David Greenwald is the founder, editor, and executive director of the Davis Vanguard. He founded the Vanguard in 2006. David Greenwald moved to Davis in 1996 to attend Graduate School at UC Davis in Political Science. He lives in South Davis with his wife Cecilia Escamilla Greenwald and three children.

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22 thoughts on “Defense Denied in Vindictive Prosecution Objection to DA’s Charging Mother with Murder”

    1. Davis Progressive

      maybe.  although she seems more sick than anything else.  but i’m troubled by the sequence of events.  the da charged her with involuntary manslaughter.  the defense thinks about it, consults their client, and agree to plea to the sheet.  next day the da changes their mind and goes for murder.  that’s shady.

      1. justme

        She is sick…  Chose meth over her newborn and allowed her newborn to freeze to death.  Absolutely NO sympathy from me!!!  My heart goes out to that baby and what he went through….  She can rot!

        1. Davis Progressive

          i feel for both.  meth is one of the worst drugs we have invented.  i’m not sure she really made an active choice to choose meth over her newborn.  i’ve done a lot of meth trials and i’m of the belief that there is significant evidence that meth is a permanent addiction.  to me, the authorities needed to act more decisively here and protect the baby.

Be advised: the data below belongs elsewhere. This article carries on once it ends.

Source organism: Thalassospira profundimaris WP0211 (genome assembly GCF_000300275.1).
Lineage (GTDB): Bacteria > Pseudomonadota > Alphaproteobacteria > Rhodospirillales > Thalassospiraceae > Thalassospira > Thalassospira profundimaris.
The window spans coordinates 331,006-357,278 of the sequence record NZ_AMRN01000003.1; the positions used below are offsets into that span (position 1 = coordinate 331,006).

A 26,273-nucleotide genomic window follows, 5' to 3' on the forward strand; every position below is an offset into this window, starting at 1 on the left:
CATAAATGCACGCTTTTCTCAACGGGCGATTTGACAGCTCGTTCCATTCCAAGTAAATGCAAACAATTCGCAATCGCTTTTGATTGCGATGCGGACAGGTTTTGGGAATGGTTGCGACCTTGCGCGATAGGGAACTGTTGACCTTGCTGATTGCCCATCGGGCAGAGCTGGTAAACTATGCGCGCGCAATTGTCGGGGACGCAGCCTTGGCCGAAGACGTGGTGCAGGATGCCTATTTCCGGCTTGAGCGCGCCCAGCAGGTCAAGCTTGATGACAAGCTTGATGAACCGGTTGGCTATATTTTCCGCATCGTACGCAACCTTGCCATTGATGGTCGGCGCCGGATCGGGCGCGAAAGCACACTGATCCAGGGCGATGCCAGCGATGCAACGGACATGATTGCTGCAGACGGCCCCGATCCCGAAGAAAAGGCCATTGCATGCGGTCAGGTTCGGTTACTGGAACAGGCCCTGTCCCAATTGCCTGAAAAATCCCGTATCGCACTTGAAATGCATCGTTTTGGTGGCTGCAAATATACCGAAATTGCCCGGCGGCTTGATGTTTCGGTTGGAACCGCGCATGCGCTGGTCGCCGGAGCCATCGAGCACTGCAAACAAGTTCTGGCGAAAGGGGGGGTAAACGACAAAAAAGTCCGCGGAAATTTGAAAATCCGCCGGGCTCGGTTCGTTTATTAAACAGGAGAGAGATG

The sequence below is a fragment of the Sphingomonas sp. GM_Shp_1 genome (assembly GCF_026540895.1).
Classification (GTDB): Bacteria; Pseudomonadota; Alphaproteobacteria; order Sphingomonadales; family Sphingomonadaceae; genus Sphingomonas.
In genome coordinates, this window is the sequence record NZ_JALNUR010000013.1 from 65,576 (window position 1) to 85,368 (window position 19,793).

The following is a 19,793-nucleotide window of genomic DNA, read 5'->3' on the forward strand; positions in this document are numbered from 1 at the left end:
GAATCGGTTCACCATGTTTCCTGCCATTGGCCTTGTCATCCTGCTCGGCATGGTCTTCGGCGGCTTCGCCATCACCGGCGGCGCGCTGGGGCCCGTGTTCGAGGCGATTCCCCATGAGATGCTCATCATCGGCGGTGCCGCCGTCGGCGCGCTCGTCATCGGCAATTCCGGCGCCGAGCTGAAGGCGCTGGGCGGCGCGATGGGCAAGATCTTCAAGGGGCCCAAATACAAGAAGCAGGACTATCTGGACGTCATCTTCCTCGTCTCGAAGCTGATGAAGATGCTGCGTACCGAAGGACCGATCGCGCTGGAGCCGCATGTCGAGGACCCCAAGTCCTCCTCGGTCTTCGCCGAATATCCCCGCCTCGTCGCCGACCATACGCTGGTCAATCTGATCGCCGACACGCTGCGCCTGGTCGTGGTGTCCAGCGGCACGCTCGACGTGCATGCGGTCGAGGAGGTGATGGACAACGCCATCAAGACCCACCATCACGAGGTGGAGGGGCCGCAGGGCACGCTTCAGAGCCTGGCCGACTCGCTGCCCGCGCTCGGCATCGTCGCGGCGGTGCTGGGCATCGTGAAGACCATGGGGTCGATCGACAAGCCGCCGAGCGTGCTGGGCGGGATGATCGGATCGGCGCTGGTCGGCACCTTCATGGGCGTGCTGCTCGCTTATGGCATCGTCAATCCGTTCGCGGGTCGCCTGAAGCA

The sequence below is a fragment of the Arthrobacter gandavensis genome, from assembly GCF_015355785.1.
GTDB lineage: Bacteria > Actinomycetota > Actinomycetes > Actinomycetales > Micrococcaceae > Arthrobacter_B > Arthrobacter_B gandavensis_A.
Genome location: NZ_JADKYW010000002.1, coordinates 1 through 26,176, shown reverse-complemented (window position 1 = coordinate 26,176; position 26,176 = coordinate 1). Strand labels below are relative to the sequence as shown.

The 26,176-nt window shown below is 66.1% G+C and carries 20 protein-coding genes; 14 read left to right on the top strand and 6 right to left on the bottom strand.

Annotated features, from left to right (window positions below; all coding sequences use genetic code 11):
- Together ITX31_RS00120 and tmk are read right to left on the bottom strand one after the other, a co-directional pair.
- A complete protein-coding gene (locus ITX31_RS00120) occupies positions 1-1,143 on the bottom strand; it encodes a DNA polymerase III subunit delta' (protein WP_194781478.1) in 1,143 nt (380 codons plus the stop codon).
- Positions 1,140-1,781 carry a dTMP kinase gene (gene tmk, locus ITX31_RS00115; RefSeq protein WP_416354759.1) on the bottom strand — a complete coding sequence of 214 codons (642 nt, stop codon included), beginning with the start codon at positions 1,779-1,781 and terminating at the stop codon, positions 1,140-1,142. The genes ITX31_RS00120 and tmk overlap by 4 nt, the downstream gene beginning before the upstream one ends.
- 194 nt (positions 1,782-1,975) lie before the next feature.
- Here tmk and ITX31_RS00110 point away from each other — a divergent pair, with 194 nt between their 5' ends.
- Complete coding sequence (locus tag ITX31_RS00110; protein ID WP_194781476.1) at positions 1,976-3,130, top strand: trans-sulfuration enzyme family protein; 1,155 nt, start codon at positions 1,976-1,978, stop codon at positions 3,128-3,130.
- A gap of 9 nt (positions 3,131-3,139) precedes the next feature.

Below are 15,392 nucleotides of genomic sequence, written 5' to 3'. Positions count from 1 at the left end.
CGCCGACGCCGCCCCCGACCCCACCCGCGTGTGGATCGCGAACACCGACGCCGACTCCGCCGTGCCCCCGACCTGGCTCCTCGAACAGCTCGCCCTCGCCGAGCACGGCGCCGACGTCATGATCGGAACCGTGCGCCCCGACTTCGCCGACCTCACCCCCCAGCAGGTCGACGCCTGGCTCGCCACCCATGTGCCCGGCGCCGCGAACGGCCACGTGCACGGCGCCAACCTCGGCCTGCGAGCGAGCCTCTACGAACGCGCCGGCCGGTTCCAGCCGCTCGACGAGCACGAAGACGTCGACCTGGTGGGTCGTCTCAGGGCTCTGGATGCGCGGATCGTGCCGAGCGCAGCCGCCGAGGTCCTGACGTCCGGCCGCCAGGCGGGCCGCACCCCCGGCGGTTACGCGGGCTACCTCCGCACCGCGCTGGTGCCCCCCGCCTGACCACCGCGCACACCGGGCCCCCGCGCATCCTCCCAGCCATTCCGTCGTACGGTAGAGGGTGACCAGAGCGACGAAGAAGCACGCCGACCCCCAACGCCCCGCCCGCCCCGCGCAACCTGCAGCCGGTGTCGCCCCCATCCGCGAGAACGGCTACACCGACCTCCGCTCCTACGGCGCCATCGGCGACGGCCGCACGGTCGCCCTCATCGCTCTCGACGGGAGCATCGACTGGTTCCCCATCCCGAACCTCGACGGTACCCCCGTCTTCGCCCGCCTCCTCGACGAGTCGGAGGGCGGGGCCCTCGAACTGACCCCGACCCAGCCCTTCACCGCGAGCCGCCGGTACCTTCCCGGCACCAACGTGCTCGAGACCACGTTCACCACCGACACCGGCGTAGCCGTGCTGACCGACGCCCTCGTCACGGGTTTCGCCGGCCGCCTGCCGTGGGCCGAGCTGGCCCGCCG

2. justme

          They changed the charge after they searched the family home resulting in the father being arrested on drug charges..  I can only assume they found something in that house to warrant the new charge….

  1. justme

    I completely agree with you on that on DP…  I am wondering if the grandparents who had a “safe plan” in place to protect the baby after he was born with meth in his system will find themselves charged with anything.  they obviously were oblivious to drugs in their home and around that baby and the other 4 kids….

    1. Miwok

      Will the grandparents be charged as accessories, or the father? Seems fitting, if they were the people who spoke to keep the baby in their hands then did not watch enough.

  2. Davis Progressive

    justme:

    good point on the father’s arrest.

    but the timeline is still: